Anne Leigh Parrish Writer

Available for Pre-Order

A Summer Morning

A novel by Anne Leigh Parrish | Unsolicited Press Oct. 2023

As Timothy Dugan makes his way through life, he is beset by a growing list of problems. His girlfriend, a full-time college student, wants to have a baby, he hates his job, and his mother announces that she and his father, long divorced, plan to remarry. He copes by drinking too much. When his mother suggests it’s time for another round of therapy, Timothy loudly resists. He knows his outlook is sour and vows to do better. Then Harcourt, a former fraternity brother, presents him with an attractive business opportunity to get in on a home-building business, and things start to look up. Timothy happily resigns his position as manager of the local GAP store. Harcourt, however, has a bad habit of cutting corners to save money and things fall apart. Timothy feels the best way to get his feet back under him is to nail things down with Sam, so he buys her an insanely expensive engagement ring she says is all wrong. She comes around to the idea of marriage after meeting Melissa, Timothy’s former girlfriend, who has a son Timothy didn’t know about. Timothy’s feelings are stirred up by Melissa’s presence, and he goes into a slow-motion train wreck. Promise after promise is broken until Sam reaches a breaking point. She’s committed to Timothy, but their future is dark. Will her love light the way again? Or has she finally had enough?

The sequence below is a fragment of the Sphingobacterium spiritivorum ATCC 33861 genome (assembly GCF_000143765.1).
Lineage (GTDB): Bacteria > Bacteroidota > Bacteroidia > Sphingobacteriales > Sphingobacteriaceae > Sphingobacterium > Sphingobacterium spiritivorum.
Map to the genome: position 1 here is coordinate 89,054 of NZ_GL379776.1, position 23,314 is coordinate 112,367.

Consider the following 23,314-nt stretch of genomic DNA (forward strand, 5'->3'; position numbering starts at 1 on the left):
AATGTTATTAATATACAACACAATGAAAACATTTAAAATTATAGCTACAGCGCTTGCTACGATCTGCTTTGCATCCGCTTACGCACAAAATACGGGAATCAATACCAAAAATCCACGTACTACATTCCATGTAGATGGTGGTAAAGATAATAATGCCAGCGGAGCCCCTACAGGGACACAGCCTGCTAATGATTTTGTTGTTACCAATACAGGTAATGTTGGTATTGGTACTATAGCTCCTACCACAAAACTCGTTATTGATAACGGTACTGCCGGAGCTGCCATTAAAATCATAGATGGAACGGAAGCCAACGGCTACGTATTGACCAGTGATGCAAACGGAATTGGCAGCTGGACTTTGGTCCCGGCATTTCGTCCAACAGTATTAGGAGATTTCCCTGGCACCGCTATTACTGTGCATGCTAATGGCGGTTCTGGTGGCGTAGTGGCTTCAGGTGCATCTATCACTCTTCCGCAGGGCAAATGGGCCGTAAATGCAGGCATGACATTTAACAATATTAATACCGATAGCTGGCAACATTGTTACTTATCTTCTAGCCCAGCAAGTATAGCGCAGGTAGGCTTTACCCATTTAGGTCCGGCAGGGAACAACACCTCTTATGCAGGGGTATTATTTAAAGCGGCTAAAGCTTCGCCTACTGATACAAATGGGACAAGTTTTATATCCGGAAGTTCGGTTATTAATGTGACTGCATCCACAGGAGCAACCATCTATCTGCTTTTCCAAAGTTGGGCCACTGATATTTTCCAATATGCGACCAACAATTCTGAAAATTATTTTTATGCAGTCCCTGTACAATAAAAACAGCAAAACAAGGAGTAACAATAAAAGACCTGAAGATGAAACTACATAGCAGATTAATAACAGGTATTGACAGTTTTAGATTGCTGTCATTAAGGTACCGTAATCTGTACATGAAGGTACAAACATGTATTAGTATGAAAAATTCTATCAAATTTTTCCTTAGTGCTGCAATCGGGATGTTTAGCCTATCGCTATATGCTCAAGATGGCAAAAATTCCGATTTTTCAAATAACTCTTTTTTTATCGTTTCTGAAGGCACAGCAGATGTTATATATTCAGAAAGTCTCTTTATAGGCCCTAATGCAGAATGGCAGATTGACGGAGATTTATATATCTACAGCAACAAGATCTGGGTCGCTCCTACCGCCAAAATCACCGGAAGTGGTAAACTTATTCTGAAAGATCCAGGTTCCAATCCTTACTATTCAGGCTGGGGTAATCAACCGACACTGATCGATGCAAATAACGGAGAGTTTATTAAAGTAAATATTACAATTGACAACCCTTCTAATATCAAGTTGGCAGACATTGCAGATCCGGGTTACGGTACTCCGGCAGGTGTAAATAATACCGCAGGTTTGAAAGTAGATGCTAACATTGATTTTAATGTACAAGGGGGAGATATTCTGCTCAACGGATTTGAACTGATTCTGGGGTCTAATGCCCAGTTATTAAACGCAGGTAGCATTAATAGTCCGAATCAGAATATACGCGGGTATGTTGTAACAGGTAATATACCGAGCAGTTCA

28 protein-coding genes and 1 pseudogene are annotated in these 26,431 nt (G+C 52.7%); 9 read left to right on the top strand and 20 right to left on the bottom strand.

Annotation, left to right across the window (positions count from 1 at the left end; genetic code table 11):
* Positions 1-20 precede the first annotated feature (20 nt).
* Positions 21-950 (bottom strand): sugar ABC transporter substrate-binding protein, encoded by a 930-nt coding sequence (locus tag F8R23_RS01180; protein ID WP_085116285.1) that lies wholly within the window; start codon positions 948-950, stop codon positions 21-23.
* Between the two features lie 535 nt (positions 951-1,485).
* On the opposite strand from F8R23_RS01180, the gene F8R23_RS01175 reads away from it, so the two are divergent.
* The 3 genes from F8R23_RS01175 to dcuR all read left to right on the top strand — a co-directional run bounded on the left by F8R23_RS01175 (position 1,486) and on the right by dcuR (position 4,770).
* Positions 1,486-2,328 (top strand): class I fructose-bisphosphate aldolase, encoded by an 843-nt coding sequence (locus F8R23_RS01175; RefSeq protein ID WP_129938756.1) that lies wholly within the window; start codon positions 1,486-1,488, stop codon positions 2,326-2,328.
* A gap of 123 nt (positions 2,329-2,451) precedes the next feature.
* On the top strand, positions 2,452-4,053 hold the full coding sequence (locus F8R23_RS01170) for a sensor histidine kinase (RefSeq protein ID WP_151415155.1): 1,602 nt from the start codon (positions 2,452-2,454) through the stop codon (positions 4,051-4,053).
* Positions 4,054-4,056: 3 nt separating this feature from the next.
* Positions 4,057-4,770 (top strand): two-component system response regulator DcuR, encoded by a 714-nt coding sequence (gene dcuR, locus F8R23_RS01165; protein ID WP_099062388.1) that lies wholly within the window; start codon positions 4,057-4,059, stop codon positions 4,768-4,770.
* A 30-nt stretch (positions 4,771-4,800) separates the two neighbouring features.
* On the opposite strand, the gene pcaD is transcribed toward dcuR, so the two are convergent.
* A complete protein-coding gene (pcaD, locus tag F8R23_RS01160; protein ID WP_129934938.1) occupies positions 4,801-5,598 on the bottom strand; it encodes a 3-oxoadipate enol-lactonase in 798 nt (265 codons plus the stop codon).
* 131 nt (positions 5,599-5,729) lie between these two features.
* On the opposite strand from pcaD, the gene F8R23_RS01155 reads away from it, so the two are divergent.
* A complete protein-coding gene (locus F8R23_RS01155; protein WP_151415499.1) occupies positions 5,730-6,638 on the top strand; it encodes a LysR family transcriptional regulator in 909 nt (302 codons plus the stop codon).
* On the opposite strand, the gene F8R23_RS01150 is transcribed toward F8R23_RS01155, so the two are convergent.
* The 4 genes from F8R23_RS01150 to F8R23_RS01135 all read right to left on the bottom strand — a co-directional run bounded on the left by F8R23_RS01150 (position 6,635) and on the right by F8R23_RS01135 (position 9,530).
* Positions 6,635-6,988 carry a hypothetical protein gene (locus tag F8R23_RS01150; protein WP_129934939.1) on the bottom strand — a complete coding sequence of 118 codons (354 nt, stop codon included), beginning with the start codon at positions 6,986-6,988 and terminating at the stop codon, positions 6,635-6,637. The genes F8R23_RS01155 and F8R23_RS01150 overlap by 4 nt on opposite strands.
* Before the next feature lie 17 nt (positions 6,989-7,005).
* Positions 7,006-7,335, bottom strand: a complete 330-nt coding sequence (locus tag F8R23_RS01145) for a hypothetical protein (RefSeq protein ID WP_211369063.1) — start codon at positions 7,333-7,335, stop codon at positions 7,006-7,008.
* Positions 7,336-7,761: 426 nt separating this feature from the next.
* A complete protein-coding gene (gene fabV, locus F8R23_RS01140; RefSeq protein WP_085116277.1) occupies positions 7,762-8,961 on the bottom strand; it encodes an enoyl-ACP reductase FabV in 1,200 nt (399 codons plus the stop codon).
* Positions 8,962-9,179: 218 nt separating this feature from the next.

Praise for A Summer Morning

Anne Leigh Parrish’s A Summer Morning is a subtly crafted addition to her Dugan family saga. Her decision to put the eldest Dugan siblings, Angie and Tim, at the center of this truthful tale highlights a generation caught between the smothering affluence of baby-boomer parents and the relentless, millennial ambition of younger siblings, lovers, and friends. It is a marvelous narrative filled with sympathy for these independent, and lonely, Gen Xers trying to make a go of real estate speculation and college-town bar management, between stints in retail, healthcare, and grad school, and occasional bouts of existential dread.—ROBERT CROOKE, author of Letting the House Go